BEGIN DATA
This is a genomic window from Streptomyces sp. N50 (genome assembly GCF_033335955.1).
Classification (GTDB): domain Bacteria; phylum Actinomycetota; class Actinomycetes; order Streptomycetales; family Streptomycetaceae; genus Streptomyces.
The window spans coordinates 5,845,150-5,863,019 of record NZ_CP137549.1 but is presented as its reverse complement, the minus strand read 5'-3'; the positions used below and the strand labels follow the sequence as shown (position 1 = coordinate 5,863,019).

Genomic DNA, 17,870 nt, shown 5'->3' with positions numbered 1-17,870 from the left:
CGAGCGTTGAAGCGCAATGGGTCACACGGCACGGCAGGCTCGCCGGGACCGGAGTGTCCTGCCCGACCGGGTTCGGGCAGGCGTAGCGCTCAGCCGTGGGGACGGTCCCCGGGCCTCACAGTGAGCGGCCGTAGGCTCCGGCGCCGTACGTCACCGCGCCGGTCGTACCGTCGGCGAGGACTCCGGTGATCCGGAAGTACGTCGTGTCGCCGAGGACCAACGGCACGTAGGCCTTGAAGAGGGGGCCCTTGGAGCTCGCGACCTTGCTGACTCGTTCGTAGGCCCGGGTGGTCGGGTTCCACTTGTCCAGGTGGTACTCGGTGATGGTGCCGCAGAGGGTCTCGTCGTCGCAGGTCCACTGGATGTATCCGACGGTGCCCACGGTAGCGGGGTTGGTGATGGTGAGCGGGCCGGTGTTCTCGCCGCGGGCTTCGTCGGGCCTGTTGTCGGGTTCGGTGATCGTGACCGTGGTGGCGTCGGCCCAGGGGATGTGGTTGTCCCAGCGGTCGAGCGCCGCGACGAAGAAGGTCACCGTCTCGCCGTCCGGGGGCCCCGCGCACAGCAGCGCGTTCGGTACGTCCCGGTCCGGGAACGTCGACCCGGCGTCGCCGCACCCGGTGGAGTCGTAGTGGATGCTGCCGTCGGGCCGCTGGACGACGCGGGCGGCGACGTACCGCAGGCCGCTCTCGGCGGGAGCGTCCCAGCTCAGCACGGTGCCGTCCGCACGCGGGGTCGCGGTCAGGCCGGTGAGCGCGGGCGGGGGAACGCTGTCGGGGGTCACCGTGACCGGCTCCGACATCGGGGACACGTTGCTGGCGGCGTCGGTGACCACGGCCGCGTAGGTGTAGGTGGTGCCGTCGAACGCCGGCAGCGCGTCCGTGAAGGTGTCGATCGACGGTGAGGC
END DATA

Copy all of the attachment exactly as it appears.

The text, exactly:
This is a genomic window from Streptomyces sp. N50 (genome assembly GCF_033335955.1).
Classification (GTDB): domain Bacteria; phylum Actinomycetota; class Actinomycetes; order Streptomycetales; family Streptomycetaceae; genus Streptomyces.
The window spans coordinates 5,845,150-5,863,019 of record NZ_CP137549.1 but is presented as its reverse complement, the minus strand read 5'-3'; the positions used below and the strand labels follow the sequence as shown (position 1 = coordinate 5,863,019).

Genomic DNA, 17,870 nt, shown 5'->3' with positions numbered 1-17,870 from the left:
CGAGCGTTGAAGCGCAATGGGTCACACGGCACGGCAGGCTCGCCGGGACCGGAGTGTCCTGCCCGACCGGGTTCGGGCAGGCGTAGCGCTCAGCCGTGGGGACGGTCCCCGGGCCTCACAGTGAGCGGCCGTAGGCTCCGGCGCCGTACGTCACCGCGCCGGTCGTACCGTCGGCGAGGACTCCGGTGATCCGGAAGTACGTCGTGTCGCCGAGGACCAACGGCACGTAGGCCTTGAAGAGGGGGCCCTTGGAGCTCGCGACCTTGCTGACTCGTTCGTAGGCCCGGGTGGTCGGGTTCCACTTGTCCAGGTGGTACTCGGTGATGGTGCCGCAGAGGGTCTCGTCGTCGCAGGTCCACTGGATGTATCCGACGGTGCCCACGGTAGCGGGGTTGGTGATGGTGAGCGGGCCGGTGTTCTCGCCGCGGGCTTCGTCGGGCCTGTTGTCGGGTTCGGTGATCGTGACCGTGGTGGCGTCGGCCCAGGGGATGTGGTTGTCCCAGCGGTCGAGCGCCGCGACGAAGAAGGTCACCGTCTCGCCGTCCGGGGGCCCCGCGCACAGCAGCGCGTTCGGTACGTCCCGGTCCGGGAACGTCGACCCGGCGTCGCCGCACCCGGTGGAGTCGTAGTGGATGCTGCCGTCGGGCCGCTGGACGACGCGGGCGGCGACGTACCGCAGGCCGCTCTCGGCGGGAGCGTCCCAGCTCAGCACGGTGCCGTCCGCACGCGGGGTCGCGGTCAGGCCGGTGAGCGCGGGCGGGGGAACGCTGTCGGGGGTCACCGTGACCGGCTCCGACATCGGGGACACGTTGCTGGCGGCGTCGGTGACCACGGCCGCGTAGGTGTAGGTGGTGCCGTCGAACGCCGGCAGCGCGTCCGTGAAGGTGTCGATCGACGGTGAGGC